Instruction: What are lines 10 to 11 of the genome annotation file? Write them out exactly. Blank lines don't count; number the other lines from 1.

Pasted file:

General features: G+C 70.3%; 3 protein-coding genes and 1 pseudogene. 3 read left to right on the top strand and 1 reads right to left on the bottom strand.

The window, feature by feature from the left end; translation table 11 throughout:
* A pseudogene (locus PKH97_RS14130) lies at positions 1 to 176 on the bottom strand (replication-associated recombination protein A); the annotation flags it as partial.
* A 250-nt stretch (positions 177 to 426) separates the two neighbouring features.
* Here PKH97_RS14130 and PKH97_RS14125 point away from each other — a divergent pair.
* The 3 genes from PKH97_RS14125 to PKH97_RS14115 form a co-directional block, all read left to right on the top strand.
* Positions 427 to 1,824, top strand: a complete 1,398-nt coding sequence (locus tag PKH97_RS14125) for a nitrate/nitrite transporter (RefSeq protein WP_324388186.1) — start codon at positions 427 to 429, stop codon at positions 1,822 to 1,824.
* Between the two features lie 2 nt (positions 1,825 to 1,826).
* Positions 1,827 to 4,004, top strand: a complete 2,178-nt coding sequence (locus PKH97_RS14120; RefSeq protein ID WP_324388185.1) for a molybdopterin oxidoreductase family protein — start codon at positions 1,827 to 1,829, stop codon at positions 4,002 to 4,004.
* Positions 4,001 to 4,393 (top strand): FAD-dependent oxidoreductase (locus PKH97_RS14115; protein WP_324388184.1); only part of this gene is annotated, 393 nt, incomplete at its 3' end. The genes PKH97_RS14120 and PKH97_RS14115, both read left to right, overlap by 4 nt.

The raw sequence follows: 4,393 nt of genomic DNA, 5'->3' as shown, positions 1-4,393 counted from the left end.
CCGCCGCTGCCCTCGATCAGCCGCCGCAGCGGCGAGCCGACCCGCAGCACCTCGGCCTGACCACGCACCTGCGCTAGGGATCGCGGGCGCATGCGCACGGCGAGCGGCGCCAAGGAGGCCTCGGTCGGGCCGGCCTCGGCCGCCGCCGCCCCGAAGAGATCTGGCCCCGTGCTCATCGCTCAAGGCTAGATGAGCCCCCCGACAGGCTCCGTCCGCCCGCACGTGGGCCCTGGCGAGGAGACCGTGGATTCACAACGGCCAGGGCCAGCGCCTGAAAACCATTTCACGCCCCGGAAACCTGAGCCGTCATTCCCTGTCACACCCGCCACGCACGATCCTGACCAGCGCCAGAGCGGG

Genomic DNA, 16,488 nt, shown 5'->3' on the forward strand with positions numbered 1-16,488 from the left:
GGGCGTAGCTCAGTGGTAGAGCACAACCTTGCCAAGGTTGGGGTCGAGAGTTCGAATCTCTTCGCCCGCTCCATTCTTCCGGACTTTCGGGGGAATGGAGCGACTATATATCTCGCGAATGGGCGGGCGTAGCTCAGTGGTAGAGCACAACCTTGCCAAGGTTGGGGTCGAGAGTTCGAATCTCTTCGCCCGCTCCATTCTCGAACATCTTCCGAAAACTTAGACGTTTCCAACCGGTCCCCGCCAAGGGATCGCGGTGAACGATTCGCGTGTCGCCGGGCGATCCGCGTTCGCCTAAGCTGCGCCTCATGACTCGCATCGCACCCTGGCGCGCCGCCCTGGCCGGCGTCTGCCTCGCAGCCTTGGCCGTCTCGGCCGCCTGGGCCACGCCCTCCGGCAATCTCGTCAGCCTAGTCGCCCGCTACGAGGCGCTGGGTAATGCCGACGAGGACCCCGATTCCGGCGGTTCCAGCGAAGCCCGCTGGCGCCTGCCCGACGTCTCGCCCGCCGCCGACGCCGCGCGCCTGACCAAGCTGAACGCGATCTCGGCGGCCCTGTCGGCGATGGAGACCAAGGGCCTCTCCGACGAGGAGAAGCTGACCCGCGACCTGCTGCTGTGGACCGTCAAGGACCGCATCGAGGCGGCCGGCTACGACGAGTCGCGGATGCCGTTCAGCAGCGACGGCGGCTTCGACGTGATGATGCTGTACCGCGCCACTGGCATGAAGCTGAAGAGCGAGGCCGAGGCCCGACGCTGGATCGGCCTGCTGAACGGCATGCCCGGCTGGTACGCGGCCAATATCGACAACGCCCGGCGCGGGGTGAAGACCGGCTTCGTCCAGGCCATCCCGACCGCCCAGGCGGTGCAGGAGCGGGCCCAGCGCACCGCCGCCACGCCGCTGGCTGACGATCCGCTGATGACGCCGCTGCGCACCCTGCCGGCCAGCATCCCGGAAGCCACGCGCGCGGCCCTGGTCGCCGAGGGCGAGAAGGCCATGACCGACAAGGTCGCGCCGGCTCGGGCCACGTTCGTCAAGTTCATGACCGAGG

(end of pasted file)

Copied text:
* Positions 4,001 to 4,393 (top strand): FAD-dependent oxidoreductase (locus PKH97_RS14115; protein WP_324388184.1); only part of this gene is annotated, 393 nt, incomplete at its 3' end. The genes PKH97_RS14120 and PKH97_RS14115, both read left to right, overlap by 4 nt.

The raw sequence follows: 4,393 nt of genomic DNA, 5'->3' as shown, positions 1-4,393 counted from the left end.